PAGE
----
Etiology: Trichomonas species (muris, minuta, wenyoni) are one celled, eukaryotic organisms.

Incidence: Incidence of trichomonad infection is common.

Transmission:  Transmission is fecal-oral via ingestion of infective cysts.

Distribution:  Giardia muris is found in the anterior small intestine.

Clinical Signs:  Clinical signs are not usually observed. These protozoa may proliferate in diarrheic states, however their role as contributors to disease is poorly defined.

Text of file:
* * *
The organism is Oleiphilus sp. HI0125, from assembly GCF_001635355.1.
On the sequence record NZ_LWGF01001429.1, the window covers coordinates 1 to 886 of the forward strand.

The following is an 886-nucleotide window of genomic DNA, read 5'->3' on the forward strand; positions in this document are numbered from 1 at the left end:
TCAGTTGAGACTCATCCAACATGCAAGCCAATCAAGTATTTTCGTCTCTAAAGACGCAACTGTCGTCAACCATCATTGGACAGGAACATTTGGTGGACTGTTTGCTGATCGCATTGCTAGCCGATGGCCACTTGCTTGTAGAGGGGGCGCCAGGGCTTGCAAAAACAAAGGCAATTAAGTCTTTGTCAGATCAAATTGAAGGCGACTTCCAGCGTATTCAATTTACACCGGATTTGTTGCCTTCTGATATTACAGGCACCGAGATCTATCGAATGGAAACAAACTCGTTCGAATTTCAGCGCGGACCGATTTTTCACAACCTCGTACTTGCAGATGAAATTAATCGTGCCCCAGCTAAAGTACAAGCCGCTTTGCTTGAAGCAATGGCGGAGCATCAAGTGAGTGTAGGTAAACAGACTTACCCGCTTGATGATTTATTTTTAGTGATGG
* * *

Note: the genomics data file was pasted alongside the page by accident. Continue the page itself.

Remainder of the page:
Antemortem: Fecal PCR can be used. Wet mounts of fresh fecal material or use of sucrose gradient may reveal cyst forms (this method of diagnosis is difficult).

Postmortem: Wet mounts of cecal contents reveal slow moving, flagellated protozoa with an undulating membrane. Trichomonads move with a jerky, wobbly, undirected motion.


Diagnostic morphology:  Pear- to lemon-shaped trophozoites with an undulating membrane and 3 (tri-) to 4 (tetra-) anterior flagella. There is NO true cyst form.

T. muris 16-26 x 10-14 µm

T. minuta 4-9 x 2-5 µm

T. wenyoni 6-16 x 3-6 µm

Histopathologic examination may also be used to diagnose trichomonad infection.